Trading away protection
Emerging threats from the EU-US trade talks on confomity assessments and regulatory cooperation
US President Donald Trump’s threats of hostile trade measures against EU imports have helped start new trade negotiations. Worried over the prospect, the European Union will reconvene with the United States at the negotiating table to discuss a transatlantic trade agreement. This has led to concerns that such an agreement could lead to a lowering of standards, and criticism over a lack of transparency about what is being negotiated.
The report “Trading away protection”, published by Corporate Europe Observatory and Arbeiterkammer Europa, looks into how negotiations have developed so far, and finds that once again we see US negotiators and corporate lobbyists target key European precautionary measures in areas such as chemicals, pesticides, GMOs, and food safety, leading to fears of a lowering of standards.
On top of that, there is proof that the EU is going for an agreement that will lower protection for citizens as well. On the EU side, the focus is mainly on something known as ‘conformity assessment’. The EU would like to see more of its approved products enter the US market without further safety checks or investigation. While this may sound harmless, it could lead to less safe medical devices in the US, the introduction of hazardous electrical equipment, or to the marketing of toys that pose a risk to small children. Also, it would rule out the kind of safety checks made by US authorities that uncovered the fraud with emissions from cars, the scandal known as ‘Dieselgate’.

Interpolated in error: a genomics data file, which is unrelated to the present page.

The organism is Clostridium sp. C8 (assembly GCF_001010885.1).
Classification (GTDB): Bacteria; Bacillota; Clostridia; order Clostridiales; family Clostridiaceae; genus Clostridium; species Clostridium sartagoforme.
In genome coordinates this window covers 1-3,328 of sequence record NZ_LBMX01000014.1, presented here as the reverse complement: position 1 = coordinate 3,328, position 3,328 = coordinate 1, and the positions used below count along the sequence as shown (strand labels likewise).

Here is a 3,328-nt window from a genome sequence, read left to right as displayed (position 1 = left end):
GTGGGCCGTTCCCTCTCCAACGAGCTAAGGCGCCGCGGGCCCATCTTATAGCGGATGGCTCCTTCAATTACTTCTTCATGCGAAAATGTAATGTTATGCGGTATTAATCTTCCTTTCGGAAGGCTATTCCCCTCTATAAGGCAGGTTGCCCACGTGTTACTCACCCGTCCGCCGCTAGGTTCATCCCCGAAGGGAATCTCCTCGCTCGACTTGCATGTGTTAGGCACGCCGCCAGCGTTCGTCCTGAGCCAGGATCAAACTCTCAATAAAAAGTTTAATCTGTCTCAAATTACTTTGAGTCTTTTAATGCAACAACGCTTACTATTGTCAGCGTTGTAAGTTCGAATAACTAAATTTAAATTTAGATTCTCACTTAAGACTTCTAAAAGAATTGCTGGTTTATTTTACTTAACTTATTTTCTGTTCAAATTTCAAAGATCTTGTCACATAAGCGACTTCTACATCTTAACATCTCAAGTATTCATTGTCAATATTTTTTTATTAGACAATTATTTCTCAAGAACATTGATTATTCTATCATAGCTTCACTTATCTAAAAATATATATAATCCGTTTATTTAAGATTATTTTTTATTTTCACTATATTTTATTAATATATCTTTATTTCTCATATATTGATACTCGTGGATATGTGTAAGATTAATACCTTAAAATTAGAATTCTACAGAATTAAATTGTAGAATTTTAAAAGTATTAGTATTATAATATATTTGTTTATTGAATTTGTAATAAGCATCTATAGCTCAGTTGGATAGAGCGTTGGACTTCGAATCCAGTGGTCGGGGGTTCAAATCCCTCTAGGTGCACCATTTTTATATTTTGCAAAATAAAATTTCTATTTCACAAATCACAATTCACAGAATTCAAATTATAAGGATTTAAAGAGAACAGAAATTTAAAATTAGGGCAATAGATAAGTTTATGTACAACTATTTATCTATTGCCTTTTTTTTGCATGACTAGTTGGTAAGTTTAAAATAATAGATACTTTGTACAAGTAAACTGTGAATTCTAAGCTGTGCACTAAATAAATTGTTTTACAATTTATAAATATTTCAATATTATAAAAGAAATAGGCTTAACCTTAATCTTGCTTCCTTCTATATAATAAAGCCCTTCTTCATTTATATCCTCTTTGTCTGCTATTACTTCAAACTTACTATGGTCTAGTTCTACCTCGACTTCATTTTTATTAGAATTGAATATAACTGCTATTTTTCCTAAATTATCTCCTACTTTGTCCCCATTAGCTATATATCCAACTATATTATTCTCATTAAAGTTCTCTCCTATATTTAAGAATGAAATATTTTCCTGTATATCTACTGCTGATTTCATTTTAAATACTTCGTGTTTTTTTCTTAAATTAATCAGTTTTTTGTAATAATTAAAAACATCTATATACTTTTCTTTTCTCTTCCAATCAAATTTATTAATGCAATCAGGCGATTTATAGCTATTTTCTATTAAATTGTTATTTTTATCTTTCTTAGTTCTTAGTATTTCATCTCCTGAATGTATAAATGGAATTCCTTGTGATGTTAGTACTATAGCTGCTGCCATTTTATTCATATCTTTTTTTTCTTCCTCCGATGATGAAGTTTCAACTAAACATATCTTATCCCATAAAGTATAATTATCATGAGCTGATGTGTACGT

With this in mind, the claims from negotiators that protection levels will be left untouched do not sound trustworthy. It makes it even more worrying that the EU feels under tremendous pressure from the threats made by President Trump. The EU could be tempted to make concessions to avoid US measures against, for instance, the European car industry.
Moreover, while the negotiations are currently being conducted over only a limited number of regulatory issues, there are signs that the EU negotiators in the Commission and the corporate lobby groups they coordinate with, are keen on inflating the negotiations to something much broader, a kind of TTIP-light. Unfortunately, a lack of transparency on the EU side prevents the public and politicians from monitoring developments and finding out what’s on the negotiating table. For that reason, there is a need to demand transparency and for politicians to start questioning the substance of the negotiations.